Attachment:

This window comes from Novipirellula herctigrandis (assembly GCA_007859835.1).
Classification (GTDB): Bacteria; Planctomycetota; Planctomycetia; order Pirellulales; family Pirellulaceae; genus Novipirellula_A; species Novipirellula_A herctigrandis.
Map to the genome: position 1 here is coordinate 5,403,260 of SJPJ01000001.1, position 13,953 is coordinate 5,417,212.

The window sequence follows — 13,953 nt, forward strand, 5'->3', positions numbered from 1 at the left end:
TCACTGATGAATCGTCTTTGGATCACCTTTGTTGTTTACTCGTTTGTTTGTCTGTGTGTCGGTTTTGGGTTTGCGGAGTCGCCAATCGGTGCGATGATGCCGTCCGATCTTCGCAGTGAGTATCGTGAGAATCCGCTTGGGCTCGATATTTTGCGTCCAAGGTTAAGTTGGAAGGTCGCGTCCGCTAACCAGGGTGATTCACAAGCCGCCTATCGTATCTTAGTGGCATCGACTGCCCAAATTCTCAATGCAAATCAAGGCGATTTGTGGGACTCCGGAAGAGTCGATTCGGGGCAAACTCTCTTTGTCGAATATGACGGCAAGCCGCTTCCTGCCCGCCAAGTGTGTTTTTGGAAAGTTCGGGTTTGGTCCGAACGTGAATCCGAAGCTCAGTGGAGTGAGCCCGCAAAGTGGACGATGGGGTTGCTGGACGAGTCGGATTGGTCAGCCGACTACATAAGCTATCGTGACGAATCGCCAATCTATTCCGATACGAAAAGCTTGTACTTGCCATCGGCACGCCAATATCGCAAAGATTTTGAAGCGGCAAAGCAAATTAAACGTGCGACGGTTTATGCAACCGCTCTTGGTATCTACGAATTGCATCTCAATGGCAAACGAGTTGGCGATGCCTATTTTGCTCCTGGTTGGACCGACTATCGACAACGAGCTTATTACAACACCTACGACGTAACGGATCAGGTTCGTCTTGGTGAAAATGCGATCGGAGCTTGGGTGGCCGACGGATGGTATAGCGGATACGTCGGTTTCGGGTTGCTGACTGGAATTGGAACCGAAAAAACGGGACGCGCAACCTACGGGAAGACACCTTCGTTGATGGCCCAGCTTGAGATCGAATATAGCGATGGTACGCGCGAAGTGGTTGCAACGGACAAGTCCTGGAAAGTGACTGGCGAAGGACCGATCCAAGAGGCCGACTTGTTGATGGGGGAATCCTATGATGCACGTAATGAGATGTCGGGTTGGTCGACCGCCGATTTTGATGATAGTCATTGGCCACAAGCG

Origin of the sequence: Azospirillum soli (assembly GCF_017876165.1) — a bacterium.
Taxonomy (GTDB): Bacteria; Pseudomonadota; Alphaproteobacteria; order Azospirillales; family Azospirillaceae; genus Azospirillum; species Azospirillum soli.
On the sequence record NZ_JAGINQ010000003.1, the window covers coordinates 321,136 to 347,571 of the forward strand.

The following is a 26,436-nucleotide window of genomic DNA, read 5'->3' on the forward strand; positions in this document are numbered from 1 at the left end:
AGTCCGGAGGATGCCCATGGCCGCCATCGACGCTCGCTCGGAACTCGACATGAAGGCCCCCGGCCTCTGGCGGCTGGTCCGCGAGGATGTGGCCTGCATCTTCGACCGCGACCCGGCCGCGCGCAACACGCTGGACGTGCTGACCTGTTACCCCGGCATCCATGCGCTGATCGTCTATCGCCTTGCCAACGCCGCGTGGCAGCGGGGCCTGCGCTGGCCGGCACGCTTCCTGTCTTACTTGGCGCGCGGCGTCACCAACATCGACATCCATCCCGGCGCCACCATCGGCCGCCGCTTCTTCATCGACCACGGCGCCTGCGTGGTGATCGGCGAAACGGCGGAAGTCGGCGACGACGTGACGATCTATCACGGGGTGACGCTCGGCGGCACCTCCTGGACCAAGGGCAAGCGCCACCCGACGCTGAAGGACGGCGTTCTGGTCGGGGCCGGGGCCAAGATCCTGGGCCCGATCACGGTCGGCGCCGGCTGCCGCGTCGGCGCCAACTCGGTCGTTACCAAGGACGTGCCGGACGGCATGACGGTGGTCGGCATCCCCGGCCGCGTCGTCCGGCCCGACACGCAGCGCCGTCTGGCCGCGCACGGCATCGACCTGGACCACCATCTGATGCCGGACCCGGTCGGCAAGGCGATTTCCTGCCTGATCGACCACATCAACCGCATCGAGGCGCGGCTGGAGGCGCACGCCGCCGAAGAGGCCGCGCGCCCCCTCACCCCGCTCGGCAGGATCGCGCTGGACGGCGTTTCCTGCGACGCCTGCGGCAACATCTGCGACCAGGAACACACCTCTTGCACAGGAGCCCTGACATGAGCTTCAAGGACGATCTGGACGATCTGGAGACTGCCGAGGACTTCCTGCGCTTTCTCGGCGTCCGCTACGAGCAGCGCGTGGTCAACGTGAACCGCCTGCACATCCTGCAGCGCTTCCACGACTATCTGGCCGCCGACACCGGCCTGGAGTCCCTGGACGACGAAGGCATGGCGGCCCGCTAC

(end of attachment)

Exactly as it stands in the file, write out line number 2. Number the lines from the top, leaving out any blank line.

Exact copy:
Classification (GTDB): Bacteria; Planctomycetota; Planctomycetia; order Pirellulales; family Pirellulaceae; genus Novipirellula_A; species Novipirellula_A herctigrandis.